Imagine if Facebook compensated users for every like, image post or ad campaign they started. That’s the idea behind Blimp’s approach to bettering the industry.
Blimp is a home search collaboration tool for consumers, agents and related service professionals that compensates users for their data.
Platforms: Mobile app for iOS, Android and browser
Ideal for: Individual agents, teams and brokerages; consumers; home sale service providers
Top selling points:
- Fully mobile on both platforms
- Flexibility in collaboration
- Task management
- Blockchain connectivity
Several CRM tools that include transaction management cover much of what this app provides. However, if you’re seeking a primarily mobile solution for deal collaboration, this might work well for you.
What you should know
Blimp is an app that coordinates home search and its related tasks and workflows between buyers and sellers, their agents and their recommended service providers, such as attorneys, mortgage officers, etc.
It’s chat-heavy, using contact information from existing device contacts (or invited), and it allows for conversations to be marked public or private. For example, the latter is useful when the lender wants to ask only the agent and aspiring borrower.
Tasks can be assigned in the app, too. Agents can assign their buyer to provide additional documentation about a particular pocket of money, and the seller can task their listing agent to find an inspector. The app nicely orchestrates all tasks in a timeline view for at-a-glance oversight.
There’s a listings component to the app, as well. For now, Blimp allows a URL from any portal to be pasted into a conversation for consideration. Buyers can tap to pass on it, accept it or share it with others in the group to chat about.
I’m a fan of group shopping when it comes to listings. Agents have long dealt with the specter of influence from friends or an over-involved parent, so it’s best to get them involved in the deal as early as possible.
You can also share documents in the app’s chats, but it’s not an overly productive component, especially if it’s a document needing to be downloaded and signed.
Blimp doesn’t include any version control, so a signed document can exist in the same topic as its signed counterpart, which leads to confusion over version control, which is never good. Timestamps would help here, as would an automatic over-write function of the unsigned version.
Above and beyond the benefits of chatting about homes and facilitating deal flow, Blimp is also a licensed broker in its current markets of Washington, D.C., and Maricopa County (Phoenix), Arizona.
This allows Blimp to collect and distribute the cryptocurrency tokens that underlie the app’s mission to share the value of real estate data across the transaction platform.
In layman’s terms, everyone gets paid, even buyers and sellers. For example, if a consumer signs up for the app on their own and willingly enters their home’s address and general listing information, the company will reward them with a HOME token.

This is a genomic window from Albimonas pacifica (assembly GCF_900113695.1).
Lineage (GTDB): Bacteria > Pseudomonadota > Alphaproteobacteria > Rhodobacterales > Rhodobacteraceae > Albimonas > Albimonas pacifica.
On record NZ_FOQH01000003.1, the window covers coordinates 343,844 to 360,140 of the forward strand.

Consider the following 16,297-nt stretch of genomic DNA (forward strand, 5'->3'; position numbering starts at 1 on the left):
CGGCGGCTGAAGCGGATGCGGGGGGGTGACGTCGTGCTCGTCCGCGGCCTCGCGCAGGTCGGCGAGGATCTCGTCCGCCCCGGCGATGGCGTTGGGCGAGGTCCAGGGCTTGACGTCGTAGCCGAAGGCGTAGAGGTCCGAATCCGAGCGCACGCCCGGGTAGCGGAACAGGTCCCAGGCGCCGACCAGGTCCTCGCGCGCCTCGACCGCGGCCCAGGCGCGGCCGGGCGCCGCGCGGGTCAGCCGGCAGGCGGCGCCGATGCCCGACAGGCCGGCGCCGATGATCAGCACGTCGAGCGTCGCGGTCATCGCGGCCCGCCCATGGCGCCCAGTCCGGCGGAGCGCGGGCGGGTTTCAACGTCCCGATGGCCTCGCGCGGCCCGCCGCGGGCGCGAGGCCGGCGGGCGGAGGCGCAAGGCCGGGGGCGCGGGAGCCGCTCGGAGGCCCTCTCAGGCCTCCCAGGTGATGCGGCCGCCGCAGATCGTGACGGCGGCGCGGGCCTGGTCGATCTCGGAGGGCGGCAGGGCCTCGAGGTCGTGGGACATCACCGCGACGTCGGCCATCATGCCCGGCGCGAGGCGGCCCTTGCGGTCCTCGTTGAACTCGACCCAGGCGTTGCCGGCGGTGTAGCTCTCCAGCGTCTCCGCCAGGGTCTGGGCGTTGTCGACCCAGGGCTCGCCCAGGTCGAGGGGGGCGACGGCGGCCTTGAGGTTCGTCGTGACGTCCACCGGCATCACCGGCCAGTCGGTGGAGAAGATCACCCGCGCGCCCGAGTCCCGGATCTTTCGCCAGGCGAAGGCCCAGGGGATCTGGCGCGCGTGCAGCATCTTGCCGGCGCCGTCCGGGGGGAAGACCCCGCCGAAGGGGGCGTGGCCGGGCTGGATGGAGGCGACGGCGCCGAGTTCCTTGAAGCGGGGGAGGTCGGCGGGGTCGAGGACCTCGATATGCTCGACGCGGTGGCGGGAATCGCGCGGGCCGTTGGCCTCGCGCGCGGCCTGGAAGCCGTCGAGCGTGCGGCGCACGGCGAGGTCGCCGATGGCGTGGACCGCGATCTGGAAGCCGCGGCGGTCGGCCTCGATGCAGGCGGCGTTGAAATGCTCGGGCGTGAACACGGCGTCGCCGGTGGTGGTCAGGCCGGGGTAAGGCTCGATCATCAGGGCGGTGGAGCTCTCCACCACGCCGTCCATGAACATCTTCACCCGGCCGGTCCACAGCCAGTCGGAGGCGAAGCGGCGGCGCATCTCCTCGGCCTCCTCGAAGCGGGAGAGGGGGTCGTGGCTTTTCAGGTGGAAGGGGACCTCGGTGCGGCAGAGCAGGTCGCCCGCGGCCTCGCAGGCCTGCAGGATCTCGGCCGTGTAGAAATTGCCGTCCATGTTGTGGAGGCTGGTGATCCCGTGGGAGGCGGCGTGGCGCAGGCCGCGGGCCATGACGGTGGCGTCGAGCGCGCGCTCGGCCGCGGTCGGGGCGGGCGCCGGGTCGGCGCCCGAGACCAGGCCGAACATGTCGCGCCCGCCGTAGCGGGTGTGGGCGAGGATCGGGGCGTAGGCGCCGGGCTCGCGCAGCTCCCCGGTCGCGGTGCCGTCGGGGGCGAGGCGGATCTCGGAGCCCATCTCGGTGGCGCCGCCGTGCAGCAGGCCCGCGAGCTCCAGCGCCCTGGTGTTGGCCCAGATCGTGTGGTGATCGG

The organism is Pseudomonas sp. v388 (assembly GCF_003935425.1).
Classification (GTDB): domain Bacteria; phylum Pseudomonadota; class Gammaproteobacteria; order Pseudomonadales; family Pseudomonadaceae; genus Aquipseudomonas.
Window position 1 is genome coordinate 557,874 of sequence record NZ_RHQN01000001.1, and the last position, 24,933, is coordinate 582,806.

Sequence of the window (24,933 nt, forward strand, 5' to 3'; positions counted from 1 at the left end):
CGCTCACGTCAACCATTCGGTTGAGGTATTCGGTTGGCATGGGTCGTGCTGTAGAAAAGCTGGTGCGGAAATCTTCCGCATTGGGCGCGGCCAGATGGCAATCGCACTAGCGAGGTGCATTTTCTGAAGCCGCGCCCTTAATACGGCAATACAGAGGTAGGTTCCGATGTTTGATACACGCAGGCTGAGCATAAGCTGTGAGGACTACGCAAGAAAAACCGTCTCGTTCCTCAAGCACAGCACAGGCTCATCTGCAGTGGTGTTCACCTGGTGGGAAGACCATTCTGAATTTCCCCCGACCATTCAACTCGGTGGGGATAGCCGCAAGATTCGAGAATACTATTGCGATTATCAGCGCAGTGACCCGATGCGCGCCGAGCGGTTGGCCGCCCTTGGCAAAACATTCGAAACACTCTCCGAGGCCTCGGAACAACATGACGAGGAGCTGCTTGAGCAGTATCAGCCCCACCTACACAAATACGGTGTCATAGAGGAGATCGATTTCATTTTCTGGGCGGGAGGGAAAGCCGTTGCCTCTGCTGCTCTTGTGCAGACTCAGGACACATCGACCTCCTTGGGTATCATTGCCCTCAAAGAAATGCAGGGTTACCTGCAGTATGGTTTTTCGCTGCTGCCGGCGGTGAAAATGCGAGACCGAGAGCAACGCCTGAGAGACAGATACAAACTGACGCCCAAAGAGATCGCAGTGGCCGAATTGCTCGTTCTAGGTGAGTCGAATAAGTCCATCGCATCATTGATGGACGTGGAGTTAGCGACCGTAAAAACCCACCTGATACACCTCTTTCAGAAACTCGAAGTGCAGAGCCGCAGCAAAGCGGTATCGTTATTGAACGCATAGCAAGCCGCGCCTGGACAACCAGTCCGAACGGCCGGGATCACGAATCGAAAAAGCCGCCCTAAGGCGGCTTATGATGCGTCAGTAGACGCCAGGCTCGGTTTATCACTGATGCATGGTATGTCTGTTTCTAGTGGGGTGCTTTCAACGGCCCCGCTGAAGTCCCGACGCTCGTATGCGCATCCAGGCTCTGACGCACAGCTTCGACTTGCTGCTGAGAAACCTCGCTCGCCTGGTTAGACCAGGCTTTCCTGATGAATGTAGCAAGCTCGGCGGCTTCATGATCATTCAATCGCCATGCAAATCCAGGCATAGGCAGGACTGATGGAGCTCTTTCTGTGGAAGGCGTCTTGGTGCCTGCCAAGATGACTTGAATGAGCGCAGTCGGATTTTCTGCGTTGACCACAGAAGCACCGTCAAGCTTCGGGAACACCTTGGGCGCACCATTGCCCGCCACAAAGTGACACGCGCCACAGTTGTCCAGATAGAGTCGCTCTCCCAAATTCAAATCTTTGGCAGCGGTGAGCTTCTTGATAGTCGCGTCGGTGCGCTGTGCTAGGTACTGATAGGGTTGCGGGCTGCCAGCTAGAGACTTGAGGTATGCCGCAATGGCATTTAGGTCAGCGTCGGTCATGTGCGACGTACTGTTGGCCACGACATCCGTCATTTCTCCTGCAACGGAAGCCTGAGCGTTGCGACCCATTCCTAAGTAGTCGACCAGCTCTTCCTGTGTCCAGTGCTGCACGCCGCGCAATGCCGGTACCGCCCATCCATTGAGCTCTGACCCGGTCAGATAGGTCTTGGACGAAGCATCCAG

(This is partially why Blimp is building its own home search portal.)
Consumers are also compensated for finding and engaging with an agent through the app. In those instances, the agent pays Blimp a referral fee, which goes into the central pot for eventual distribution to all others.
Agents can earn them for every additional service provider they invite into the app and vice versa.
Obviously, each client they use earns them a token, as does any pre-market listing they enter into Blimp’s search portal. In essence, any form of market data gets the party providing it a token.
Funds for the tokens come from pro-level account fees and a partnership with the HOME Network Foundation.
The idea is to increase the market’s willingness to participate in the real estate ecosystem and place value on the information that powers it.
Conceptually, it’s a great idea. Imagine if Facebook compensated users for every like, image post or ad campaign they started. That’s the idea.
That said, this is a very challenging concept to promote, as the blockchain and the cryptocurrencies that rely on it collectively remain a vague concept to the general populace.
Even Blimp’s primary target — first time millennial homebuyers — are not as up to speed on it as the market might think. And I would imagine a minimal number of buyers and sellers would choose Blimp solely for this reason.
It’s not the idea that concerns me; it’s its place in the market. It’s already tough for agents to get offers accepted and sellers to list; why would adding a crypto-infused app make it easier? It seems like a distraction from the app’s core value proposition.
Maybe I’m wrong; perhaps the Blimp team is way ahead of me on this. That would be cool because, again, I believe companies should compensate people for their data.
One last concern, though: If I upload my house into Blimp to receive a HOME token for the data, who owns it when I sell? Will the data have multiple owners?
I suppose that’s what the blockchain is there to certify.
Have suggestions for products that you’d like to see reviewed by our real estate technology expert? Email Craig Rowe.
Craig C. Rowe started in commercial real estate at the dawn of the dot-com boom, helping an array of commercial real estate companies fortify their online presence and analyze internal software decisions. He now helps agents with technology decisions and marketing through reviewing software and tech for Inman.